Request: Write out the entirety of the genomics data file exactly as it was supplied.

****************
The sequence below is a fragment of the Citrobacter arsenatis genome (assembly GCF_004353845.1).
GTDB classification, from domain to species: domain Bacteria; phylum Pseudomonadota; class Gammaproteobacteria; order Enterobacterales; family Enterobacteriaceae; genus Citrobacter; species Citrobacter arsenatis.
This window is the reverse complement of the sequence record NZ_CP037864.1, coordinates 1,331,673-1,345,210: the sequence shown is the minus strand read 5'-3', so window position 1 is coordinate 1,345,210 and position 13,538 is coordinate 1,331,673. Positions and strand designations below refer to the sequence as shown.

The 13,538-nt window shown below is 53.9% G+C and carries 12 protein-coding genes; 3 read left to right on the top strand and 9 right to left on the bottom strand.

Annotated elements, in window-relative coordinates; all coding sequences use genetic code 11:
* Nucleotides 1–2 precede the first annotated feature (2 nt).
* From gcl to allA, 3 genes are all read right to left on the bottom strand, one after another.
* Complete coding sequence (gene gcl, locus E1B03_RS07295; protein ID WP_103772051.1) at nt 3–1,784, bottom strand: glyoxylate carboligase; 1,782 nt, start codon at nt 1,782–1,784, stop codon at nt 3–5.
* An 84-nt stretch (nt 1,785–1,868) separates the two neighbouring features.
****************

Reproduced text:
The sequence below is a fragment of the Citrobacter arsenatis genome (assembly GCF_004353845.1).
GTDB classification, from domain to species: domain Bacteria; phylum Pseudomonadota; class Gammaproteobacteria; order Enterobacterales; family Enterobacteriaceae; genus Citrobacter; species Citrobacter arsenatis.
This window is the reverse complement of the sequence record NZ_CP037864.1, coordinates 1,331,673-1,345,210: the sequence shown is the minus strand read 5'-3', so window position 1 is coordinate 1,345,210 and position 13,538 is coordinate 1,331,673. Positions and strand designations below refer to the sequence as shown.

The 13,538-nt window shown below is 53.9% G+C and carries 12 protein-coding genes; 3 read left to right on the top strand and 9 right to left on the bottom strand.

Annotated elements, in window-relative coordinates; all coding sequences use genetic code 11:
* Nucleotides 1–2 precede the first annotated feature (2 nt).
* From gcl to allA, 3 genes are all read right to left on the bottom strand, one after another.
* Complete coding sequence (gene gcl, locus E1B03_RS07295; protein ID WP_103772051.1) at nt 3–1,784, bottom strand: glyoxylate carboligase; 1,782 nt, start codon at nt 1,782–1,784, stop codon at nt 3–5.
* An 84-nt stretch (nt 1,785–1,868) separates the two neighbouring features.